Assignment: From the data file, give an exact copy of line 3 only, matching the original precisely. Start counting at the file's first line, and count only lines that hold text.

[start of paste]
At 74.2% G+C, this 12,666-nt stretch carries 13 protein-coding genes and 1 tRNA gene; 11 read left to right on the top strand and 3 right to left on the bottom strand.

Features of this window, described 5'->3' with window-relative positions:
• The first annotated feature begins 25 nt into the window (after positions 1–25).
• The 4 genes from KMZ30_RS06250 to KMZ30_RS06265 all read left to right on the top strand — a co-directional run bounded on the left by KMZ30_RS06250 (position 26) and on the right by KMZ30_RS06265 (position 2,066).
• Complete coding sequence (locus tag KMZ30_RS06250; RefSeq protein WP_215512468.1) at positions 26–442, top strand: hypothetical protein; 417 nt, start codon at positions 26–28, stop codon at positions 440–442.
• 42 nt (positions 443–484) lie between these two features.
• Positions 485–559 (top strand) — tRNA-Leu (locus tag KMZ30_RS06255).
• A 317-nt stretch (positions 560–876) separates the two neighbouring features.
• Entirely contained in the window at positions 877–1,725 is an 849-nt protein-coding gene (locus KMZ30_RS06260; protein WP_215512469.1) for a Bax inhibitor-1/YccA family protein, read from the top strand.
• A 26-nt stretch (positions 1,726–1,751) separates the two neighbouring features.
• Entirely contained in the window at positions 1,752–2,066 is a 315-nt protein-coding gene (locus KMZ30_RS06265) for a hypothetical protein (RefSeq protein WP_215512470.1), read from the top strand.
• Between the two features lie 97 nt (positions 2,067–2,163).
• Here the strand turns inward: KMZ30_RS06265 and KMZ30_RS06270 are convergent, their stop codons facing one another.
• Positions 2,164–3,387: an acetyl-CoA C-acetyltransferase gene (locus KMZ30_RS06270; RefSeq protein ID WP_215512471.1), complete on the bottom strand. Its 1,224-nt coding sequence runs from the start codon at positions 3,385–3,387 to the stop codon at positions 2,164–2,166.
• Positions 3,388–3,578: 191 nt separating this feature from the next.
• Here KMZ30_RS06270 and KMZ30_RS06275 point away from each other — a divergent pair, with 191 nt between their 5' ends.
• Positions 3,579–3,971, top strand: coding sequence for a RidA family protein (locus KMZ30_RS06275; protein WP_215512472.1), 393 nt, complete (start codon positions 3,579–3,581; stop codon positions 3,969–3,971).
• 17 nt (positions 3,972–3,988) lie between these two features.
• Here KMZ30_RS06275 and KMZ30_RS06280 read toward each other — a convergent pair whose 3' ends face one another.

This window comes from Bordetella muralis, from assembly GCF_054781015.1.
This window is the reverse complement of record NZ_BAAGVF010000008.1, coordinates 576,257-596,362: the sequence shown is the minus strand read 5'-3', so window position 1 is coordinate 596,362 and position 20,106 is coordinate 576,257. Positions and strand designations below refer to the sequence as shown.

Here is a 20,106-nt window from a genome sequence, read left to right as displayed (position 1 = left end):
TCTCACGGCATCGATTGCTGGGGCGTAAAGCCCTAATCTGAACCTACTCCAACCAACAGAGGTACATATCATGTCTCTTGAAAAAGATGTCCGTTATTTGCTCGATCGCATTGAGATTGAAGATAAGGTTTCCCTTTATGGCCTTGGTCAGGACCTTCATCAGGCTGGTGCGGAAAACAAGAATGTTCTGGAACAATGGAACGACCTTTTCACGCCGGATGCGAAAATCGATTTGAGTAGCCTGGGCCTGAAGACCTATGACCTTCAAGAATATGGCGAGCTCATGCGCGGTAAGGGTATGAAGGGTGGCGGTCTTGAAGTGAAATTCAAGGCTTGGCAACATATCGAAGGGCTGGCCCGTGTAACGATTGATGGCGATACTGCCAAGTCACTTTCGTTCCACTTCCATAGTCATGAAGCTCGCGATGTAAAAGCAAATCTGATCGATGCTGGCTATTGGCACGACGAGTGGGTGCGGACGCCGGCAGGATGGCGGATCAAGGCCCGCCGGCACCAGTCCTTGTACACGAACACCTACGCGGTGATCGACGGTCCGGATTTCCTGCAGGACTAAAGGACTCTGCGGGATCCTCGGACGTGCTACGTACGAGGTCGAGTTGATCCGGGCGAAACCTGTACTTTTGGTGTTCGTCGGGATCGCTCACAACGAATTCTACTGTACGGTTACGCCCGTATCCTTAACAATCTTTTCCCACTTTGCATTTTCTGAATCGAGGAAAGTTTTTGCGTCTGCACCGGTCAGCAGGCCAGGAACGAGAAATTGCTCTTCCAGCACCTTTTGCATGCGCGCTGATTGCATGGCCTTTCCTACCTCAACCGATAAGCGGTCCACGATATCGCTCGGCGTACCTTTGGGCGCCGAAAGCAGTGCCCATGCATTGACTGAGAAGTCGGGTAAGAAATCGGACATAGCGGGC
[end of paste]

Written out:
• The first annotated feature begins 25 nt into the window (after positions 1–25).